Do Something You Don’t Have Time For
If you are running on empty right now, I know it can be hard to imagine spending 30 minutes doing something like working on a jigsaw puzzle, practicing meditation, or painting. But I can’t stress this enough: If you are already running on empty, your brain is already functioning at half capacity.
Things are taking you longer than they should, because of your low mental bandwidth. You actually NEED to do something that slows you down, to allow your brain room to breathe. Don’t believe me? Think of something you’ve been putting off because you don’t have time, and just do it for 15 minutes a day for a week. See how you feel and if the mental heaviness starts to lift.
Automate What You Can
If your mental bandwidth is low, one way you can boost it is to unload everything that you can from your brain. This means to delegate tasks, say not to commitments, write everything down (instead of trying to remember), and generally having good systems in place to reduce your cognitive load.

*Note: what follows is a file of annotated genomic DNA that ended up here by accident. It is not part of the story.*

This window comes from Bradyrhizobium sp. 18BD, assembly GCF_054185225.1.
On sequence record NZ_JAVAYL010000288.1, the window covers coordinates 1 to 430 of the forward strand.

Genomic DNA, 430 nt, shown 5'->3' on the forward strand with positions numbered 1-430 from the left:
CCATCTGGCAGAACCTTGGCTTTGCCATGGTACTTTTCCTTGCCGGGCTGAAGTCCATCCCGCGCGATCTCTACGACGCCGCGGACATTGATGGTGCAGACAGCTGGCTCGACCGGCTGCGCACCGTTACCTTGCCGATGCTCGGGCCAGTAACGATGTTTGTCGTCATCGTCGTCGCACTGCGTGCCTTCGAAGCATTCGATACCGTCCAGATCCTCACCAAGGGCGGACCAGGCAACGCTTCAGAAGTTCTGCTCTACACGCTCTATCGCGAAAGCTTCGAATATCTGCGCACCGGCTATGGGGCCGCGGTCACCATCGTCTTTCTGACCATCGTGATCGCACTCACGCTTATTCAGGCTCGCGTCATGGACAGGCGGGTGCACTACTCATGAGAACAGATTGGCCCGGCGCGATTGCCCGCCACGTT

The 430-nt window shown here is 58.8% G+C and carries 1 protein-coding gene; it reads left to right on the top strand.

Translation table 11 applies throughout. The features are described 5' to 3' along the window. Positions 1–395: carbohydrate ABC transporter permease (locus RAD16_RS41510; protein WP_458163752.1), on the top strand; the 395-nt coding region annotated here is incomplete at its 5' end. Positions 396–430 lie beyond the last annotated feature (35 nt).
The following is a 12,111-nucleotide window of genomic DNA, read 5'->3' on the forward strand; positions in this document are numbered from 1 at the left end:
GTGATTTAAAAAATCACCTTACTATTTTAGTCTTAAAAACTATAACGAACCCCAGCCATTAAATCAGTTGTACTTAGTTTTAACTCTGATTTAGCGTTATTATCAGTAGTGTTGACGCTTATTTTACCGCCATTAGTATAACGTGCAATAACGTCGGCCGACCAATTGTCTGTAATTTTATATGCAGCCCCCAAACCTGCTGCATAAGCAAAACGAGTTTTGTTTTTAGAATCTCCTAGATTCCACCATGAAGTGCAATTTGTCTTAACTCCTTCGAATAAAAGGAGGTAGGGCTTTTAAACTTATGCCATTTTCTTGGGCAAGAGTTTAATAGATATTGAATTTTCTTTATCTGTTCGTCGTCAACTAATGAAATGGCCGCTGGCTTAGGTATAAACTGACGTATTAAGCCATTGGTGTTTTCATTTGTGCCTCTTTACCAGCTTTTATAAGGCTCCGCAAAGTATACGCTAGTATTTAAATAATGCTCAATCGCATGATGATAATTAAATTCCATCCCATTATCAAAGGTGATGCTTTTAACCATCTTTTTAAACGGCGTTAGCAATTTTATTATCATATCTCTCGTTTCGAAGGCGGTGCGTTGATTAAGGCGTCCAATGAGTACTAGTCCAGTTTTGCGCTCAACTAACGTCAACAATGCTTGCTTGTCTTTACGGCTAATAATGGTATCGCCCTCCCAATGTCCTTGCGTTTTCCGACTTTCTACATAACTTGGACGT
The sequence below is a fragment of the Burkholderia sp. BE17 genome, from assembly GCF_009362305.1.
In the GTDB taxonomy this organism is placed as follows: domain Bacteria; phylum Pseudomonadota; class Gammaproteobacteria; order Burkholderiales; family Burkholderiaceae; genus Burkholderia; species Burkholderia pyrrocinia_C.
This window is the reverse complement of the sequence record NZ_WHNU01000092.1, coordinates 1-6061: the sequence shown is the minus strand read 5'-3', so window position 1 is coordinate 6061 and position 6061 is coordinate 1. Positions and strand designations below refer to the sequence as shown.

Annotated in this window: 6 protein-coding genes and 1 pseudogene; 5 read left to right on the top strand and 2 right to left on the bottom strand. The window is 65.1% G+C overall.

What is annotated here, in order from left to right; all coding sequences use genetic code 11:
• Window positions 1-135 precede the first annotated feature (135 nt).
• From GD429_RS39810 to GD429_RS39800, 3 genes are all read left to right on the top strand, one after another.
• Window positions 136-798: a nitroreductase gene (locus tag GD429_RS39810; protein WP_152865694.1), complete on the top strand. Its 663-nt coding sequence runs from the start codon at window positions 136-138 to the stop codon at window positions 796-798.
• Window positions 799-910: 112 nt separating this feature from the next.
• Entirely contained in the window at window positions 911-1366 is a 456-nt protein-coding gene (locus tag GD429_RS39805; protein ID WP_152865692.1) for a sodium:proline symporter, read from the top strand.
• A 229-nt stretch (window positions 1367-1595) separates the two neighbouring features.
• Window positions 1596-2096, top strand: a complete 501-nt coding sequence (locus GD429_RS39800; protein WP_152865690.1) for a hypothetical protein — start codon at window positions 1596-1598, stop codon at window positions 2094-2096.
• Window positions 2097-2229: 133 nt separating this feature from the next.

Another way to think of this is to streamline when things are tough. Instead of coming up with an elaborate meal plan for a month, come up with a simplified weekly meal plan that you can repeat each week until you get back on track.
Put Out Minor Fires
How many times have you walked past something and thought—oh right, I need to do something about that. Or had a task that kept popping up and distracting you because you didn’t deal with it right away.